The year of the job hunter

For many people, this change comes in the form of a new job, and if you’re an IT professional considering a career move, 2006 may be a banner year for you.Before the holidays, several surveys landed on my desk heralding 2006 as the year of the job hunter (see also the article on p. 18).
CNC Global, one of the country’s leading recruitment firms for IT professionals, indicates the demand for permanent IT staff has outpaced that of contract workers and now represents 30 per cent of demand across the country. The recruiter also notes hiring was up four per cent in the third quarter of 2005, the best showing for Q3 in the past three years.
Another report, this one from Mercer Human Resource Consulting, indicates employers across the IT industry are projecting average salary increases of 3.4 per cent for 2006, a welcome sign after several years of no increases for many.
You’ll notice we too have made a few changes with the premiere issue of 2006.
Firstly, we’re launching a column from veteran IT pundit Peter deJager. A familiar face to many of our longtime readers, deJager is best-known for his commentary on all matters Y2K. In his new column, deJager will provide strategies for dealing with the climate of constant change in today’s business. We look forward to hearing your responses to his commentaries.
And now that our 30th anniversary year has come and gone, we also bid farewell to the trivia challenge we ran in 2005. Congratulations to Joe Halas of Calgary, who was randomly selected from an overwhelming number of entries as the winner of the Toshiba PocketPC. Replacing IT-rivial Pursuits will be Blogged Down, a provocative quote from a leading IT authority whose full interview can be found on the Canadian IT Managers’ Blog at http://blogs.technet.com/cdnitmanagers. The interviews are conducted by Stephen Ibaraki, veteran industry analyst and Computing Canada’s Lifetime Achievement Award recipient in 2005.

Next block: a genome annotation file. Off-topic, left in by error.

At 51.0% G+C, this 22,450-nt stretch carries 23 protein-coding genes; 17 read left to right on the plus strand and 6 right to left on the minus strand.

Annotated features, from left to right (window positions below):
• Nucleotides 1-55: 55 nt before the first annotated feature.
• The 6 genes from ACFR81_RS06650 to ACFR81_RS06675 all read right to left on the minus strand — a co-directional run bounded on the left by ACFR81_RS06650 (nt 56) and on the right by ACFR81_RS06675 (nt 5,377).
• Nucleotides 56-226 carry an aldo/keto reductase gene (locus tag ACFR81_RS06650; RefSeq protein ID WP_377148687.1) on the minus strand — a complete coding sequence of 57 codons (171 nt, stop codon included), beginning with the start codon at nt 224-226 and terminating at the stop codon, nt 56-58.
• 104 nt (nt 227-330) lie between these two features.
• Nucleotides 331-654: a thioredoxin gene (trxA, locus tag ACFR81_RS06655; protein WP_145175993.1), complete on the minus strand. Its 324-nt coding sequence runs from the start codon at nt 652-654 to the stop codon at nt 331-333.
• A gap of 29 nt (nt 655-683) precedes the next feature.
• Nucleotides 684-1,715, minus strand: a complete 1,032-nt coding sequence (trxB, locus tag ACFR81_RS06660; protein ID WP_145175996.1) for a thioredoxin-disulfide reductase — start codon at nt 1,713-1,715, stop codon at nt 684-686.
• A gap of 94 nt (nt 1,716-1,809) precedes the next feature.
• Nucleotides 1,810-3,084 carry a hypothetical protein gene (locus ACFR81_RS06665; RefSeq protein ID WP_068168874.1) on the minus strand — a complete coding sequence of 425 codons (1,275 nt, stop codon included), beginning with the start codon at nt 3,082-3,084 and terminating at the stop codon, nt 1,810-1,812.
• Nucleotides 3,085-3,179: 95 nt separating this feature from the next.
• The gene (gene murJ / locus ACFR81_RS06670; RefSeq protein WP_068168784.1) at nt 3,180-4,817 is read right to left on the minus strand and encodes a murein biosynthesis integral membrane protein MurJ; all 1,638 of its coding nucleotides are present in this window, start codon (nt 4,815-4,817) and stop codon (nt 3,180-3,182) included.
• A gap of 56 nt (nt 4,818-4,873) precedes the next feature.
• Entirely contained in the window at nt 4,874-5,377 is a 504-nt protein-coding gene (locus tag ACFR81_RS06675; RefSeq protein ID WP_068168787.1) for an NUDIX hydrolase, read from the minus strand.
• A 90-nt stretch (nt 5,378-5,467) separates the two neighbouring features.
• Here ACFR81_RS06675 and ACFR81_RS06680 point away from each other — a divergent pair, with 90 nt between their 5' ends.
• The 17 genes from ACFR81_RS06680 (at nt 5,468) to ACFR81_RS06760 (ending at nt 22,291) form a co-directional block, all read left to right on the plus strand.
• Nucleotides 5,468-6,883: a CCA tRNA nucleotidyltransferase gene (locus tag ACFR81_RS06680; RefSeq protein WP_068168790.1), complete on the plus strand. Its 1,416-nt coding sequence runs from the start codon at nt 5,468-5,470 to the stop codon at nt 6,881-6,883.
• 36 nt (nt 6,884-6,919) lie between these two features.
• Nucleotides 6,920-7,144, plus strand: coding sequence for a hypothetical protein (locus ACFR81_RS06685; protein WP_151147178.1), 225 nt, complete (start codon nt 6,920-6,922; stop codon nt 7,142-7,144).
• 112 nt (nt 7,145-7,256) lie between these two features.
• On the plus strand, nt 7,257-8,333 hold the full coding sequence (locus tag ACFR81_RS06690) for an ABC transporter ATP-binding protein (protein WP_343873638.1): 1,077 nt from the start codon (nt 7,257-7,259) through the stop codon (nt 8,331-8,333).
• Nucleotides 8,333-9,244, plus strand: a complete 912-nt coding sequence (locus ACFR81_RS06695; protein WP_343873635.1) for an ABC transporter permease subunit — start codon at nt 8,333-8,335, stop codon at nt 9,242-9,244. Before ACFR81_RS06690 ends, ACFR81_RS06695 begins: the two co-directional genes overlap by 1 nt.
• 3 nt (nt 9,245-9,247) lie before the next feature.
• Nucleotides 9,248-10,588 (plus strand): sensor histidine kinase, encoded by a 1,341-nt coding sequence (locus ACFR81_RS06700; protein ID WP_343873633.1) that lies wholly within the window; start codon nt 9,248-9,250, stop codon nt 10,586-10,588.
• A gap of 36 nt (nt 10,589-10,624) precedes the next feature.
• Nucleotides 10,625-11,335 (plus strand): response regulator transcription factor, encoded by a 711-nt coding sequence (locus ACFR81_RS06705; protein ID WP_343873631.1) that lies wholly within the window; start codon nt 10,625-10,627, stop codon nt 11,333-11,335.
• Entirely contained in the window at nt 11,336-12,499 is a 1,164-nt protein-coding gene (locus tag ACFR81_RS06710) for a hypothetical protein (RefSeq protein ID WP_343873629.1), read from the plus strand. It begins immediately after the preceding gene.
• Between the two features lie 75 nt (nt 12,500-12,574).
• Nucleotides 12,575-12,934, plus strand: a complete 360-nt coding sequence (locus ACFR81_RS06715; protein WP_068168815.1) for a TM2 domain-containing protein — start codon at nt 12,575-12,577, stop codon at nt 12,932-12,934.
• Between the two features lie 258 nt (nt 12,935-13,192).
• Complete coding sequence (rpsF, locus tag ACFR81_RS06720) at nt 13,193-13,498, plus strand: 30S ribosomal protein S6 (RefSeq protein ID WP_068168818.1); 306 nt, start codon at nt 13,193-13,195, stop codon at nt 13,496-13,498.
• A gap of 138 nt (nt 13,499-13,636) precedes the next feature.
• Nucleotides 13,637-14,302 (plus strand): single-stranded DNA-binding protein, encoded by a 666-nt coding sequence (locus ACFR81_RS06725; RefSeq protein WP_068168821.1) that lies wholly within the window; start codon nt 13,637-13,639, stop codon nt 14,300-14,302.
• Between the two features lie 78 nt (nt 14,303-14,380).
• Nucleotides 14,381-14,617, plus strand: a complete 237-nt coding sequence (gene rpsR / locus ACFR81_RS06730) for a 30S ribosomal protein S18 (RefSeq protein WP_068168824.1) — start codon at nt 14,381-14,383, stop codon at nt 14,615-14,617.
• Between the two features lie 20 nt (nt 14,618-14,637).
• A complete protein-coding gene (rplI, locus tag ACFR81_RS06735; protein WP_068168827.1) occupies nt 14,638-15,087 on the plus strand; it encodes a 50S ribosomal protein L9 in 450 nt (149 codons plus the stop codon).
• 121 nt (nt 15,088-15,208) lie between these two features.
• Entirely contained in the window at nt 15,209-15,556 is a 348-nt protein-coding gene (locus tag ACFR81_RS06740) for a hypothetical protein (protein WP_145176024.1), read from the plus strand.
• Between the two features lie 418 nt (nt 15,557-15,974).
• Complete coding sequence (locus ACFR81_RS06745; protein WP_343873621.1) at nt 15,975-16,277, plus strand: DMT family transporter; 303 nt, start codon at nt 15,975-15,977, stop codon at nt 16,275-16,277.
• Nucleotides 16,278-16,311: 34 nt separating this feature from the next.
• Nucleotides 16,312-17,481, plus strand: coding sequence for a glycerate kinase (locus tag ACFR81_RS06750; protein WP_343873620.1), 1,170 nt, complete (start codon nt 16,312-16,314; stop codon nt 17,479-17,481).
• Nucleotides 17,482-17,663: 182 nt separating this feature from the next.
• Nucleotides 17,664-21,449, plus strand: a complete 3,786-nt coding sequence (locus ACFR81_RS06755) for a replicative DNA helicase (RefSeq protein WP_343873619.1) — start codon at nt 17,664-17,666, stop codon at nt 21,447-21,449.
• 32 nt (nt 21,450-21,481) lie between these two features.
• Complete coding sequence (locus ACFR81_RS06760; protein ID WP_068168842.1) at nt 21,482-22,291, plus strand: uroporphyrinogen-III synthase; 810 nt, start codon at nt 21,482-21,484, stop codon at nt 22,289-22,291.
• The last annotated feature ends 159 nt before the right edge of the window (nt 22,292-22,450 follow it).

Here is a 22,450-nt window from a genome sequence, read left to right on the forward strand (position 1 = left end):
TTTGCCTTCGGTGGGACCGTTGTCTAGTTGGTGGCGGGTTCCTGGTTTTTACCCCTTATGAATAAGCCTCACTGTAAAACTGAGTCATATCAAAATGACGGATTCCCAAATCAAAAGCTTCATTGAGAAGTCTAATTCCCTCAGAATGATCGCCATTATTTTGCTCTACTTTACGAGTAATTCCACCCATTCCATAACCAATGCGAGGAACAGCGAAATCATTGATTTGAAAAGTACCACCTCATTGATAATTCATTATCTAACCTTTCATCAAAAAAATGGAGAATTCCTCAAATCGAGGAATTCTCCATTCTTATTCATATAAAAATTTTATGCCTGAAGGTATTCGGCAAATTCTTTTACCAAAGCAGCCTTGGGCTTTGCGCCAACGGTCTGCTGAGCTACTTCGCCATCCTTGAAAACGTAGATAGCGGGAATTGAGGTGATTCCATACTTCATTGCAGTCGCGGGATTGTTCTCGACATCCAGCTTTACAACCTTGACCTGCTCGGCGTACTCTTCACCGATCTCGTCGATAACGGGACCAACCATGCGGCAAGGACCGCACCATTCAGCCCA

During the course of the year, readers told us they wanted to learn more about vendors’ and service providers’ corporate vision. To that end, we’re introducing
Executive Perspectives, an indepth interview with a leading Canadian IT executive to run in every other issue. Launching the series is a conversation with Greg Davis, president and general manager of Dell Canada, who says his company has big plans for expansion in the Canadian market (see story on p. 6).
As always, we’d love to hear your thoughts on the new additions to CC, as well as on the reports suggesting the time has come again where IT types have their choice of jobs. Do the surveys’ finding reflect your reality, or are you feeling hemmed in and without options for progressing in your career? Write to us at ccedit@itbusiness.ca.
A happy and fulfilling new year to everyone.

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